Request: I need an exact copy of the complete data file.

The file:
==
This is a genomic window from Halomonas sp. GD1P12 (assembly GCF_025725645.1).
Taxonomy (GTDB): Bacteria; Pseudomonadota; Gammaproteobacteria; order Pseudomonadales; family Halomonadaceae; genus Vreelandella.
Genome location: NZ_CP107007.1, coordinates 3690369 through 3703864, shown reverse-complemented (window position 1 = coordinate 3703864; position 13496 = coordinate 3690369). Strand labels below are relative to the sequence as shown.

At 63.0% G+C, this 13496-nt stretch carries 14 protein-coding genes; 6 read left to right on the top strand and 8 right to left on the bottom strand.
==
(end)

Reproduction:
This is a genomic window from Halomonas sp. GD1P12 (assembly GCF_025725645.1).
Taxonomy (GTDB): Bacteria; Pseudomonadota; Gammaproteobacteria; order Pseudomonadales; family Halomonadaceae; genus Vreelandella.
Genome location: NZ_CP107007.1, coordinates 3690369 through 3703864, shown reverse-complemented (window position 1 = coordinate 3703864; position 13496 = coordinate 3690369). Strand labels below are relative to the sequence as shown.

At 63.0% G+C, this 13496-nt stretch carries 14 protein-coding genes; 6 read left to right on the top strand and 8 right to left on the bottom strand.